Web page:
TV review: Fox's new series "Backstrom" is hardly original
Fox’s new crime procedural, starring Rainn Wilson as the titular homicide detective, is best described as “House M.D.” with a badge. Wilson’s Backstrom is misanthropic, riddled with health problems/vices. Simply put, he’s a debasing jerk who craps on everyone around him. And fulfilling the typical vocational irony narrative, he’s amazing at his job of solving murders.
Each of the first three episodes of “Backstrom” is a straightforward narrative: Someone is killed and Backstrom figures out whodunit while alienating and insulting his co-workers. Throw in a handful of moments where Backstrom lets his ego/guard down or recognizes the efforts of his fellow officers and, again, the series feels a lot like Fox’s popular medical drama starring Hugh Laurie.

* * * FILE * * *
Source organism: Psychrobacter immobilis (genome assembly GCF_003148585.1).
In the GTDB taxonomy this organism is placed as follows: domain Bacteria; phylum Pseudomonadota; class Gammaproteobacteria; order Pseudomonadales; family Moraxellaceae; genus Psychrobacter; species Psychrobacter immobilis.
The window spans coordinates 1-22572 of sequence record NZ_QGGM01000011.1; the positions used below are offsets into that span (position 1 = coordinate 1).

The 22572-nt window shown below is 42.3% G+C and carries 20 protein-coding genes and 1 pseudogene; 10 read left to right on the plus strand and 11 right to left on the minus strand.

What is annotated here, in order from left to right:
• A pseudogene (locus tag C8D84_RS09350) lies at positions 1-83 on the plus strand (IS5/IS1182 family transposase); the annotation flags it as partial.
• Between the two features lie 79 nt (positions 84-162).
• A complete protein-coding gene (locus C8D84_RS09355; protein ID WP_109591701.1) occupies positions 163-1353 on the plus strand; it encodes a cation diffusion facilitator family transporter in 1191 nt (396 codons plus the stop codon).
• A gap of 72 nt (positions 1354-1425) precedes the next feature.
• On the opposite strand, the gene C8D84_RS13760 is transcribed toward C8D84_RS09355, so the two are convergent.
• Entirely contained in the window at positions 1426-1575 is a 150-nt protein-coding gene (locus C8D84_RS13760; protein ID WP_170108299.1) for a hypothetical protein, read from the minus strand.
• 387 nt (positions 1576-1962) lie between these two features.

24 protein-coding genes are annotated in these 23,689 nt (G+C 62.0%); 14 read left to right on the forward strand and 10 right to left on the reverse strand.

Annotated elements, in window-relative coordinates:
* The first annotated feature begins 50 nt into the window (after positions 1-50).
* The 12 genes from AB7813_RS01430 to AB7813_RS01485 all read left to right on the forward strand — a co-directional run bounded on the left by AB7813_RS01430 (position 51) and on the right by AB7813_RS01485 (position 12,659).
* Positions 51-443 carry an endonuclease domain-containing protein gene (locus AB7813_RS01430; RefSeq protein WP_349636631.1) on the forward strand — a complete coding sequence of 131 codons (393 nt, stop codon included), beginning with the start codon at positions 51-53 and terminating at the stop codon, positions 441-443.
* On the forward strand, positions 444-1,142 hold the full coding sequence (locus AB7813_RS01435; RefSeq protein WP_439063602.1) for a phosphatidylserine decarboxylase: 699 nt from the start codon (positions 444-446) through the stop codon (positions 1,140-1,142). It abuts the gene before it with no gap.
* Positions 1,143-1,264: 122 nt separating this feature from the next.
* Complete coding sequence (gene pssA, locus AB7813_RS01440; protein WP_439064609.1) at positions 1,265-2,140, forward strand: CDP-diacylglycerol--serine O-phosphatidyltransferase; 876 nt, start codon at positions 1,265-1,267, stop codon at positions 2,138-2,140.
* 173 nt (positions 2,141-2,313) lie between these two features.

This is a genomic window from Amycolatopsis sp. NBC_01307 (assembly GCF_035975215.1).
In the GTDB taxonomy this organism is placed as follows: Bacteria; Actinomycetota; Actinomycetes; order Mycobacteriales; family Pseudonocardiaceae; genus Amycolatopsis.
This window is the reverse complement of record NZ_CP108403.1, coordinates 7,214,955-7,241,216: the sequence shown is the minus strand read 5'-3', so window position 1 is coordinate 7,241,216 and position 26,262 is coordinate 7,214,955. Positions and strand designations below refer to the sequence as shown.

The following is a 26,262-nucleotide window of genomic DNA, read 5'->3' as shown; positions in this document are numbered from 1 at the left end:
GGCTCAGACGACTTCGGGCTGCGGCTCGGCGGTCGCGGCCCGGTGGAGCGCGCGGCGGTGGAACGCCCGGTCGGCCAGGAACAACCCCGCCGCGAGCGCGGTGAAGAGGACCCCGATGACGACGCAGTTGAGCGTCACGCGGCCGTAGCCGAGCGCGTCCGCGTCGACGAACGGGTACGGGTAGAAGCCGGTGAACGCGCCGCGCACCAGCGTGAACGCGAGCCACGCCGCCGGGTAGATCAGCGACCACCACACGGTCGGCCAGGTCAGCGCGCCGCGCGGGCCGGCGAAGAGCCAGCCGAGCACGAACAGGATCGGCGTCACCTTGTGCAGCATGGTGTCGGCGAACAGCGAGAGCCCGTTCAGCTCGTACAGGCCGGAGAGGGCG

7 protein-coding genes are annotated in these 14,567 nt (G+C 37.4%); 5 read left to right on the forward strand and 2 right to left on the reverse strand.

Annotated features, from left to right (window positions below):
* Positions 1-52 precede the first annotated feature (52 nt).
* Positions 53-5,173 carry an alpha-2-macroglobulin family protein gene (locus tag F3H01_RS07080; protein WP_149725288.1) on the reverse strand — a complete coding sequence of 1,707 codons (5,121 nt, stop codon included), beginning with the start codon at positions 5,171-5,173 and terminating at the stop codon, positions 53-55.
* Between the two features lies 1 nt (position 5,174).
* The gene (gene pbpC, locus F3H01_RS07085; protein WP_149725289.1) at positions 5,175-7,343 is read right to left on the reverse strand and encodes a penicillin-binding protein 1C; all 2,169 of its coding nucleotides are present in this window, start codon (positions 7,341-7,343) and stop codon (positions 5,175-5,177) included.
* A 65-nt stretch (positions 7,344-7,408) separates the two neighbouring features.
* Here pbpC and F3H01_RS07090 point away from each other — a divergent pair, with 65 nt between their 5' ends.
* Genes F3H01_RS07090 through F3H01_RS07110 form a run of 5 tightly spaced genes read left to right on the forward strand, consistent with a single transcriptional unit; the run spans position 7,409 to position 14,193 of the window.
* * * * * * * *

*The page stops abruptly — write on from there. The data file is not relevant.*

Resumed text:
It might be pointless to rail against redundancy because going the safe, been-there-done-that route is what network television is all about; but there are reasons why “Backstrom’s” unoriginality is disappointing.
“Backstrom” has a deep-bench cast of capable actors to go along with a solid performance by Wilson, despite the character being fairly rote. Joined by Dennis Haysbert (“24” and insurance commercials), Page Kennedy (U-Turn from “Weeds”), Genevieve Angelson and Beatrice Rosen as fellow crime solvers, and Thomas Dekker as Backstrom’s only buddy, there’s some talent here. And again, Wilson is pretty good in a typical a-hole anti-hero role.
I can see an audience for “Backstom,” as it makes enough tweaks to the crime procedural while maintaining the status quo fans of the genre are suckers for. I just won’t be part of it, unless the writers produce a more original narrative that incorporates more interesting serialized elements. Whether or not Backstrom will get fired and/or build actual relationships aren’t enough to keep me invested over a full season.
But if you’re a glutton for crime/murder/detective procedurals — especially those centered on eccentric cynical detectives — “Backstrom” will surely meet your requirements.
Photo courtesy of Fox
9 p.m. Thursdays on Fox